Let’s face it: whether you’re a reader, writer, or both, having the right background music can work wonders to get you and your imagination in the mood. A number of scientists, bloggers, and authors have studied the connection between what you listen to and what happens in your brain—and let me say, there is more research out there than I can fit in this little article.
I recently read a great article by Amy Evans at Kobo Writing Life that discusses the importance of listening to music set in whatever era/culture a story takes place. This makes perfect sense, and I can personally attest to the effectiveness of era-specific music in mentally immersing myself in the story’s world.
But there are a couple of exceptions to the rule that I found, especially while writing The Exile. Perhaps you can identify.
Regarding the historical era of my music choice at these moments, all bets are off! I chronically found myself listening to “Desperado” by The Eagles while unraveling Delta’s inner conflict and deciding how much of that struggle she would actually share with the reader. Weird, I know. But I think it connects to the questions raised earlier about time period and narrative voice. Just as using some modern language can help readers relate to a character, listening to music that expresses the basic, most human elements of a character’s inner state can help the author relate to his/her own narrator.
While James Horner, Hans Zimmer, and Patrick Doyle have a plethora of music capable of both transporting listeners to a time period and stirring up emotion, it can be challenging if you have already formed mental associations with their melodies. In fact, I find my ability to distance myself mentally from the soundtrack’s original context inversely proportional to my love for the movie/show. For instance, it is because I have every line and scene of “Braveheart” memorized and engraved on my soul that I cannot easily write while listening to Horner’s bagpipes.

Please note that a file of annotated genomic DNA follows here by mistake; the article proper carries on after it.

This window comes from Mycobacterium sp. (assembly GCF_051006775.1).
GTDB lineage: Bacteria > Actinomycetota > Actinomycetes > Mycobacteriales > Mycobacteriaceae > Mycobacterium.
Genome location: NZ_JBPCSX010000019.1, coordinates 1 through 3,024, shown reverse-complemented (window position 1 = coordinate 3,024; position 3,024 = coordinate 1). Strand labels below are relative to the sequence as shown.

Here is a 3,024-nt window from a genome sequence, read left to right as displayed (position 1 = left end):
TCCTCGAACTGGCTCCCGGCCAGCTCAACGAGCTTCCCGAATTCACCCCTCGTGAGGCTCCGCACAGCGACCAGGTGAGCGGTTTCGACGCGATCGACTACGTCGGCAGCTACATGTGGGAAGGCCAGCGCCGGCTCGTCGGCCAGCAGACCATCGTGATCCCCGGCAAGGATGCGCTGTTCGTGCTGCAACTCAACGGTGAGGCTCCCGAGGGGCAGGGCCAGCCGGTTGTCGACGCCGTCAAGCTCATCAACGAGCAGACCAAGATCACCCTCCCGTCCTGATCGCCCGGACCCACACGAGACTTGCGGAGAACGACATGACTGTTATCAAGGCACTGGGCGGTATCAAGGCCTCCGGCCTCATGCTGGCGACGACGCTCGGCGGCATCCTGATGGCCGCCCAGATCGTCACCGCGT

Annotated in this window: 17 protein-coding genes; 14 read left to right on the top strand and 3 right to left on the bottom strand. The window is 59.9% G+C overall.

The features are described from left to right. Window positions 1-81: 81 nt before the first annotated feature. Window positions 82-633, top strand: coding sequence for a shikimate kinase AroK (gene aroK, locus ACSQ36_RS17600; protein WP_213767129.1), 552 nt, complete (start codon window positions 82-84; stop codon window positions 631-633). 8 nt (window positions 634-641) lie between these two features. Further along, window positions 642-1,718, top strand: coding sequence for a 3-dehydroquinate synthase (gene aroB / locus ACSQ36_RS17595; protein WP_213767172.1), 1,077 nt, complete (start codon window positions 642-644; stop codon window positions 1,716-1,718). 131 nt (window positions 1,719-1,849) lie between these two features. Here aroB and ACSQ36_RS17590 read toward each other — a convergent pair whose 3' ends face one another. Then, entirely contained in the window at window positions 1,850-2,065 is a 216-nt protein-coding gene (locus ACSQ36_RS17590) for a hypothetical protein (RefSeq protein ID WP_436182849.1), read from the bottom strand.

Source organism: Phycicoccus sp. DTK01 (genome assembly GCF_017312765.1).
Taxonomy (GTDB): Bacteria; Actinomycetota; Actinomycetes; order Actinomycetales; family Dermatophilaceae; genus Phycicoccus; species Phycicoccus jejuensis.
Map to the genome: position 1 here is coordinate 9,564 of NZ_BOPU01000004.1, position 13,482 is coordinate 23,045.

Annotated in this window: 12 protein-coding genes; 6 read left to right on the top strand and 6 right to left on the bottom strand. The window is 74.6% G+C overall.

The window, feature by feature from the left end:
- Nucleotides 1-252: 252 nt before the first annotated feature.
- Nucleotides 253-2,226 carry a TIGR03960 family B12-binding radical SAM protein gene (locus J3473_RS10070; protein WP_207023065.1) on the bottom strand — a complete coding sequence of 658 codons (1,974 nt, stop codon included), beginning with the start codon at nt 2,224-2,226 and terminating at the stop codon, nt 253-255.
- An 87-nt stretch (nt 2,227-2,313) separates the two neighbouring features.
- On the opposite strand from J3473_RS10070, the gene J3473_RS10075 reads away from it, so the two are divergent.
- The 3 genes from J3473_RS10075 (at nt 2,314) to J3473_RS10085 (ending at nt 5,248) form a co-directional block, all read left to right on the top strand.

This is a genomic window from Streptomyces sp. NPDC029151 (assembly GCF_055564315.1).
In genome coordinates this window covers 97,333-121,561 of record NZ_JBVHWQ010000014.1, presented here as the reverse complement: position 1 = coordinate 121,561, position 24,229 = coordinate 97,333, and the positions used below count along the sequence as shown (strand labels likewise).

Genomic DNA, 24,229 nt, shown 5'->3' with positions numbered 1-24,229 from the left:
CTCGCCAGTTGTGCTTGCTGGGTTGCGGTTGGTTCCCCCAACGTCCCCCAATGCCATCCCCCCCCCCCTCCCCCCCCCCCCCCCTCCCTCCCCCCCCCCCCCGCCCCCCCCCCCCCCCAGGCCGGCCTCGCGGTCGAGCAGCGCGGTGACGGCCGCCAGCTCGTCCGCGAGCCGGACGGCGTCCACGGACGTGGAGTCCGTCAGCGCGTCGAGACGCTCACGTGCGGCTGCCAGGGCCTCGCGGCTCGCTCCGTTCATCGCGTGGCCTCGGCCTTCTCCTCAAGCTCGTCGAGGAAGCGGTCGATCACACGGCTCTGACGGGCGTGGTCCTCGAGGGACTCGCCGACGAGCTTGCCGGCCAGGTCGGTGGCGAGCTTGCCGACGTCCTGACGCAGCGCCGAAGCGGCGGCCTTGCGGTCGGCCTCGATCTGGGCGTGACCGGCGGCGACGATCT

On the other hand, as much as I’ve come to enjoy “The Last Kingdom,” the haunting tones of John Lunn’s “Lívstræðrir” are not impossible for me to separate from the show. (Side note: maybe this is because, as a musical theme in a TV series, the occurrence of “Lívstræðrir” is not tied to any one particular scene.)
Do you ever find that listening to a soundtrack from a movie you have already seen makes the creative process more difficult? In other words, does the association of the music with another story hinder your own storytelling?
And if so, does the same go for soundtracks from TV series? Or does the recurring nature of a show’s music make it easier to distance yourself from the context?
Or similarly, do you listen to certain types of music while reading in order to help stimulate your imagination?